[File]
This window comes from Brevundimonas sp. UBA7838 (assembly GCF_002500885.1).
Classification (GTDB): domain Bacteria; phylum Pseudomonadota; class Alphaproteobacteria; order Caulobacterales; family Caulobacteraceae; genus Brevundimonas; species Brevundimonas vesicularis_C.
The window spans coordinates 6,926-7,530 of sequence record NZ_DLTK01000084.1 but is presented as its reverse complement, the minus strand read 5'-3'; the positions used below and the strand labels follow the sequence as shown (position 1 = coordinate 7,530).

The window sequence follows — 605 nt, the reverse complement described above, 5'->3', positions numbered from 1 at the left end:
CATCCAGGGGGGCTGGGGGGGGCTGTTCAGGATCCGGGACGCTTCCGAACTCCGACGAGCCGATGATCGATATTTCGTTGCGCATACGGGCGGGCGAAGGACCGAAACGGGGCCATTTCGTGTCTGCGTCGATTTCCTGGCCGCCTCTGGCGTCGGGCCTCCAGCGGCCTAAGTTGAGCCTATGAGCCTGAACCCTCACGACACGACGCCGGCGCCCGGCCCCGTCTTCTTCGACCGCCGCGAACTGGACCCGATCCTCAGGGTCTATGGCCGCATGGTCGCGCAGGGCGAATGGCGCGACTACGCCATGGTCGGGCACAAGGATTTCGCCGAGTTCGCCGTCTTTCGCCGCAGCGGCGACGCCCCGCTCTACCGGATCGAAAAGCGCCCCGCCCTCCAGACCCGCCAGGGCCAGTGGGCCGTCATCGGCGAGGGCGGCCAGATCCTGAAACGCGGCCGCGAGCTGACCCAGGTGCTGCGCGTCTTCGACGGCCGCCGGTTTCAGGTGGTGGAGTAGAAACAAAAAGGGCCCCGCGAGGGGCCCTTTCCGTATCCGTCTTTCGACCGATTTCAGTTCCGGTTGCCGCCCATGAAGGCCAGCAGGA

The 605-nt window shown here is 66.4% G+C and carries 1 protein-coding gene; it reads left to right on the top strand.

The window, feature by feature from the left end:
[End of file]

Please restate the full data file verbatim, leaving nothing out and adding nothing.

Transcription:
This window comes from Brevundimonas sp. UBA7838 (assembly GCF_002500885.1).
Classification (GTDB): domain Bacteria; phylum Pseudomonadota; class Alphaproteobacteria; order Caulobacterales; family Caulobacteraceae; genus Brevundimonas; species Brevundimonas vesicularis_C.
The window spans coordinates 6,926-7,530 of sequence record NZ_DLTK01000084.1 but is presented as its reverse complement, the minus strand read 5'-3'; the positions used below and the strand labels follow the sequence as shown (position 1 = coordinate 7,530).

The window sequence follows — 605 nt, the reverse complement described above, 5'->3', positions numbered from 1 at the left end:
CATCCAGGGGGGCTGGGGGGGGCTGTTCAGGATCCGGGACGCTTCCGAACTCCGACGAGCCGATGATCGATATTTCGTTGCGCATACGGGCGGGCGAAGGACCGAAACGGGGCCATTTCGTGTCTGCGTCGATTTCCTGGCCGCCTCTGGCGTCGGGCCTCCAGCGGCCTAAGTTGAGCCTATGAGCCTGAACCCTCACGACACGACGCCGGCGCCCGGCCCCGTCTTCTTCGACCGCCGCGAACTGGACCCGATCCTCAGGGTCTATGGCCGCATGGTCGCGCAGGGCGAATGGCGCGACTACGCCATGGTCGGGCACAAGGATTTCGCCGAGTTCGCCGTCTTTCGCCGCAGCGGCGACGCCCCGCTCTACCGGATCGAAAAGCGCCCCGCCCTCCAGACCCGCCAGGGCCAGTGGGCCGTCATCGGCGAGGGCGGCCAGATCCTGAAACGCGGCCGCGAGCTGACCCAGGTGCTGCGCGTCTTCGACGGCCGCCGGTTTCAGGTGGTGGAGTAGAAACAAAAAGGGCCCCGCGAGGGGCCCTTTCCGTATCCGTCTTTCGACCGATTTCAGTTCCGGTTGCCGCCCATGAAGGCCAGCAGGA

The 605-nt window shown here is 66.4% G+C and carries 1 protein-coding gene; it reads left to right on the top strand.

The window, feature by feature from the left end: